First man-made’ forest to be completed by March 2017

The Environment and Forest Department Khyber Pakhtunkhwa under its Billion Tree Tsunami Project (BTTP) is going to complete its first man-made forest at Ghari Chandan near Peshawar by March next year to counterbalance the growing effects of climate change, environmental pollution and global warming in the region. This was stated by Chief Conservator Forest, Sadeeq Khattak said this while briefing journalists during visit to Ghari Chandan Forest being raised about 10 kilometres South of Peshawar under BTAP.
Special Secretary Environment, Forest and Wildlife Department, Ziaul Haq, Additional Secretary Zareeful Mani and Conservator Southern Circle, Shafqat Munir were also present on the occasion. Sadeeq Khattak said work on this forest was in full swing that would be completed by March next year, adding so far one million saplings of different species have been planted on 2000 acres of land. “Practical afforestration was started in December 2014 following a three-year agreement with local community as we are moving fast to achieve the target within stipulated time,” he added.
He said that despite the challenges of shortage of water tankers, sudden eruption of fire, rain shortfall and livestock grazing, tree plantation of various species like Palosa, eucalyptus, pine and kikker continued with co-operation of local communities.
Clarifying a report of a private TV channel about drying of trees at the forest, the CCF said survival rate of planted sapling is about 90 percent and two tankers were hired for watering of trees and rejected the impression that saplings are dying due to lack of watering. Any person including media wanted to see the plantation on ground would be facilitated,” Khattak maintained. He requested media to confirm reports from Forest Officials concerned before releasing and publishing it as wrong reporting can affect the confidence of the staff vis-à-vis investors.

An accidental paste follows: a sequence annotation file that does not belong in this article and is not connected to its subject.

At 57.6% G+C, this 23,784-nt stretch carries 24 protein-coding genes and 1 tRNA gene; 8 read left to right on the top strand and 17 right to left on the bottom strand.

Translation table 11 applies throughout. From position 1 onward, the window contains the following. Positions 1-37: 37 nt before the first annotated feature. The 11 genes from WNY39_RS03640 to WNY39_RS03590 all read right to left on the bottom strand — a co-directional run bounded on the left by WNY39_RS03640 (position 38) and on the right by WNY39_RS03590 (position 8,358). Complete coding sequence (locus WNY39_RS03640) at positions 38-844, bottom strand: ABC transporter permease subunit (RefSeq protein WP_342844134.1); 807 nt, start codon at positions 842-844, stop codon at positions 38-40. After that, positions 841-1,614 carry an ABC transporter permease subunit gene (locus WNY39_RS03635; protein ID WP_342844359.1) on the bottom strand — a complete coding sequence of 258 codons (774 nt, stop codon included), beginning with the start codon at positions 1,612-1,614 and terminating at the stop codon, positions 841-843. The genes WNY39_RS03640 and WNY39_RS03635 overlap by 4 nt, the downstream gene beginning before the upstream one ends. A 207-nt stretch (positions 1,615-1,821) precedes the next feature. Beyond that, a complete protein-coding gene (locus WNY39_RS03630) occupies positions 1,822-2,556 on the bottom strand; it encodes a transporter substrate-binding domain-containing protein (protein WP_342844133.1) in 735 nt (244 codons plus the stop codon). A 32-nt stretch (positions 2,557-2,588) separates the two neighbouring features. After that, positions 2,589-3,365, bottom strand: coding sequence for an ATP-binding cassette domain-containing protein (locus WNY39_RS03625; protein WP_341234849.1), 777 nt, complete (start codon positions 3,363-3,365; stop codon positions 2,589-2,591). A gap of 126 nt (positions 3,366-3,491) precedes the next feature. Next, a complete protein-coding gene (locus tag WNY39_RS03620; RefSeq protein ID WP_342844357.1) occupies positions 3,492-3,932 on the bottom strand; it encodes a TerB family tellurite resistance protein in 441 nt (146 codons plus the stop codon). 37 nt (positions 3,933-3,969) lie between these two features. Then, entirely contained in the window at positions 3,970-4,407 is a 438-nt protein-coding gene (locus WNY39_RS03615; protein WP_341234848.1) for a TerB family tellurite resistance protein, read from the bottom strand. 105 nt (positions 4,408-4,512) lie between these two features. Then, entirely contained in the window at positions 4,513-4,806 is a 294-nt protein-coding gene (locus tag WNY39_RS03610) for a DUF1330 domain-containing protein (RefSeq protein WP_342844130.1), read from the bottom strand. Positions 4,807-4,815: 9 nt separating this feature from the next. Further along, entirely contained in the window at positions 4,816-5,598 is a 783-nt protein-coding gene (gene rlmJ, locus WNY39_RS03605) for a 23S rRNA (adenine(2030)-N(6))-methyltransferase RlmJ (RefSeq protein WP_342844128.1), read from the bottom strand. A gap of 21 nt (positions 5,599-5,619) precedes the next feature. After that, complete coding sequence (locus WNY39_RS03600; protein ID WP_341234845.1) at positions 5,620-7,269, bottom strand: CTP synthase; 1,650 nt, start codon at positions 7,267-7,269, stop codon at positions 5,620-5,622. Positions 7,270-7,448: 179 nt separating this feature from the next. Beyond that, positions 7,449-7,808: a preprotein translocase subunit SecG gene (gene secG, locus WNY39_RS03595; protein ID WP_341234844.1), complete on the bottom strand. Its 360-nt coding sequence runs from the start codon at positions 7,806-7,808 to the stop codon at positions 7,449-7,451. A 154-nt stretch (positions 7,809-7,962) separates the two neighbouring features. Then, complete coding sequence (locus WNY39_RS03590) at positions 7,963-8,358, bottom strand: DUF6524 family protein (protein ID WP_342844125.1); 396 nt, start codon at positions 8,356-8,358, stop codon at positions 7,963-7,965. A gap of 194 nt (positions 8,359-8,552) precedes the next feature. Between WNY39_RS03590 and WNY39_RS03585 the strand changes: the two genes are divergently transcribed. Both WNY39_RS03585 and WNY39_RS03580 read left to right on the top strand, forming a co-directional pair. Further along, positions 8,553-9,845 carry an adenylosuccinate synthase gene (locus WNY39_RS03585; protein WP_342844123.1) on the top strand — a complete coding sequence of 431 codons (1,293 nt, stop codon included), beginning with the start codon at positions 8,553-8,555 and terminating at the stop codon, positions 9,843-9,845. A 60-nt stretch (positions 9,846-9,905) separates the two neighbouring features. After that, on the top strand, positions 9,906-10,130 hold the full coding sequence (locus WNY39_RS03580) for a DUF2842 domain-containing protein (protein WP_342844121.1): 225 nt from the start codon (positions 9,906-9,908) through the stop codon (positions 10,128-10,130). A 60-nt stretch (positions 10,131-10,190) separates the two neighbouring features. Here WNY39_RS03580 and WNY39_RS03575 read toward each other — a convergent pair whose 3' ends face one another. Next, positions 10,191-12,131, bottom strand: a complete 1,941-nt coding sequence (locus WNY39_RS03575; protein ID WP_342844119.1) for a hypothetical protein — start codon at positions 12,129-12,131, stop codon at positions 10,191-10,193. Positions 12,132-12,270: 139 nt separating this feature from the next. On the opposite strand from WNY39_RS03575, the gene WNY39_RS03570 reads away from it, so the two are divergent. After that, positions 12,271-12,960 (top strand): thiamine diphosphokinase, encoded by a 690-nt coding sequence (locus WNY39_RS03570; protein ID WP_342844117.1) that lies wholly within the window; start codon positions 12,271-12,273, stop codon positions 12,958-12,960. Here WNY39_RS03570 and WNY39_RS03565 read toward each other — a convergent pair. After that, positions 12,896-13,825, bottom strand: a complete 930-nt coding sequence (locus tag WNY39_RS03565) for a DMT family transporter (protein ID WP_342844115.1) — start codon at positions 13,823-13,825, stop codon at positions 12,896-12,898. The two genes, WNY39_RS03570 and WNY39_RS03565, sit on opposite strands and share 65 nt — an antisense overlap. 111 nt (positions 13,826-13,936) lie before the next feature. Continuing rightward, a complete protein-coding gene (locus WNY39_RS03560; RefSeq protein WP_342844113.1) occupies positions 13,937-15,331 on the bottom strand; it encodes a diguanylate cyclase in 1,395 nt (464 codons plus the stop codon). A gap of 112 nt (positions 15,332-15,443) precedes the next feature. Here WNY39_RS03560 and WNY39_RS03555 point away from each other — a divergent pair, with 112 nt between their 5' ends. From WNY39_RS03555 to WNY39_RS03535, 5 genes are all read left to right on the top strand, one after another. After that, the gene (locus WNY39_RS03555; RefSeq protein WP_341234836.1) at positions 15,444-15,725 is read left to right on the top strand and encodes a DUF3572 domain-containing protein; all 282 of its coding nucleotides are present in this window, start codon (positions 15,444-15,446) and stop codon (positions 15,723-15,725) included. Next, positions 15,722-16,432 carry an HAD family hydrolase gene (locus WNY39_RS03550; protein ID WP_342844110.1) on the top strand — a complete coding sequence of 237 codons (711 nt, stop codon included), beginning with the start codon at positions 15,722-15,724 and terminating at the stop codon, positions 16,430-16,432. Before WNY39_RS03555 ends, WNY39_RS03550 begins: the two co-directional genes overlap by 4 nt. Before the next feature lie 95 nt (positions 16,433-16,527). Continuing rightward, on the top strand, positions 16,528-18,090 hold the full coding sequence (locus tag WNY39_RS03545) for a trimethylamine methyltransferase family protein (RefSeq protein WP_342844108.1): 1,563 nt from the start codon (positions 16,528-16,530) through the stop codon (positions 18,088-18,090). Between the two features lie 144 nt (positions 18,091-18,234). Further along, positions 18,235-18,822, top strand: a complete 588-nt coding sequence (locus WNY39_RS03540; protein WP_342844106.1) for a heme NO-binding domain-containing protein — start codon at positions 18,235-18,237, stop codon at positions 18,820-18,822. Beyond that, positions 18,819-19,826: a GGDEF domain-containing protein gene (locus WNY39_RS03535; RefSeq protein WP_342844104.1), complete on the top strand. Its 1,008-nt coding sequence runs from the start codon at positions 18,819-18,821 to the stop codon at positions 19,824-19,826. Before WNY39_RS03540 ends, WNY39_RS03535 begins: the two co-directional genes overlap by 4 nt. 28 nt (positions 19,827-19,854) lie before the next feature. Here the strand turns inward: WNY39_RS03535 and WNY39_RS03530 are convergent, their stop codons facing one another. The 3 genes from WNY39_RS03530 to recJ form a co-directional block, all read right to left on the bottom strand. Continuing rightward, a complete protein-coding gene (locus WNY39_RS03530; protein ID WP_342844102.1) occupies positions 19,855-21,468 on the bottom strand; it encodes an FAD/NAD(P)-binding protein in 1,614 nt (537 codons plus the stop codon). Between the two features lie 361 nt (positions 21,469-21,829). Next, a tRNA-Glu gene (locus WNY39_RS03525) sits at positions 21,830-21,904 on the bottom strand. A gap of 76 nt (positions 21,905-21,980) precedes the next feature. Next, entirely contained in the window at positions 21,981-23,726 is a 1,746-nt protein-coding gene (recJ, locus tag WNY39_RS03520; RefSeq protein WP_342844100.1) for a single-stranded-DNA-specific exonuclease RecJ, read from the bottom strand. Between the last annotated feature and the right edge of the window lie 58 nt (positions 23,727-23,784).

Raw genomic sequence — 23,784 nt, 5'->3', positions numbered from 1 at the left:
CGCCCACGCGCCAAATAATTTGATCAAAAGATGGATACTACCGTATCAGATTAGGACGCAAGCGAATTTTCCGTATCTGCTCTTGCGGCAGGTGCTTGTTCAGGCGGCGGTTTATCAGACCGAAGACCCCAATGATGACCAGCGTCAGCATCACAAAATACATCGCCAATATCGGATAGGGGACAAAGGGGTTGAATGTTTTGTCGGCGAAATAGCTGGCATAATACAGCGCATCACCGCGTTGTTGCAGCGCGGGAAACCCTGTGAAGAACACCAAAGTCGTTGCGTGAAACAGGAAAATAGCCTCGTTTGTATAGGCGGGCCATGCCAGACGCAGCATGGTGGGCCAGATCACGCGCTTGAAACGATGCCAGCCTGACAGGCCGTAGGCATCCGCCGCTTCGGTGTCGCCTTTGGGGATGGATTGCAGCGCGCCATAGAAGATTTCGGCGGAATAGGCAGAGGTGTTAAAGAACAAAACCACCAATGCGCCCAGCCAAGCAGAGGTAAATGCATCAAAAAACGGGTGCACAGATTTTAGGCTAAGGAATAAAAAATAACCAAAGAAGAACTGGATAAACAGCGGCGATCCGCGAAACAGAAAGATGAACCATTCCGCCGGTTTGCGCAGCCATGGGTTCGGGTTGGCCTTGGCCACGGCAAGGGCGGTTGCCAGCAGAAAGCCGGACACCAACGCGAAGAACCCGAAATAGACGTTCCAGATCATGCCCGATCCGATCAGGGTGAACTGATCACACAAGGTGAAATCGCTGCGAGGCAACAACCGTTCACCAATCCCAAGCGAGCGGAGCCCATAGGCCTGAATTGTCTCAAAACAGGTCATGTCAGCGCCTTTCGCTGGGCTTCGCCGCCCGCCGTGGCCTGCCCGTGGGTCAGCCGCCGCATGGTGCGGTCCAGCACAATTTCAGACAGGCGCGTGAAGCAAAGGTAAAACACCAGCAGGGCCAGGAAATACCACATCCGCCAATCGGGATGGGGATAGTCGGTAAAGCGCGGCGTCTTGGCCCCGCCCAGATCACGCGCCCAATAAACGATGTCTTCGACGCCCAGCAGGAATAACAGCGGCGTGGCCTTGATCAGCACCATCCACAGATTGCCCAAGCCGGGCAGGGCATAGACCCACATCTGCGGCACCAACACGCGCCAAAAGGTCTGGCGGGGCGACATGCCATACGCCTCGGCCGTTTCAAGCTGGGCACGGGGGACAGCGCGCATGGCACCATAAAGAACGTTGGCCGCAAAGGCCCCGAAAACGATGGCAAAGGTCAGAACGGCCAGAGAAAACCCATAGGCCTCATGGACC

Shafqat Munir, Conservator Forests South Circle told journalists that Rs 28 million have been spent on raising of this forest so far against estimated expenditure cost of Rs 50 million by saving Rs 22 million to the provincial exchequer. He said monitoring of the project was done by government as well as private reputed agencies/organisations on regular basis with financial transparency were its hallmark.
“BTAP was recognised at Boon Challenge, Paris Conference 2015 and Cop 21 conference that was a great achievement for the country viz a viz Khyber Pakhtunkhwa.” After expiry of three years agreement, he said, this forest would be handed over to the land owners/right holders for looking after under supervision of forest department.
Munir said climate change was a big challenge to the region that could be effectively counter through collective efforts with maximum rising of maximum forests. “Forests not only provide solutions for addressing many development challenges including poverty eradication, environmental sustainability, food security and clean water, biodiversity conservation, controlling floods and disaster risk reduction but these were also vital for creating green economies and mitigation effects of climate change.”
To achieve these objectives, BTAP project was launched to prove ecosystem of classified forests, as well as privately owned waste and farm lands, the project therefore entail working in close collaboration with concerned communities/ stakeholders to ensure their meaningful participation through effectuating project promotion and extension services. Later, the journalists visited around the Ghari Chandan forest and were briefed about the old and young plantations.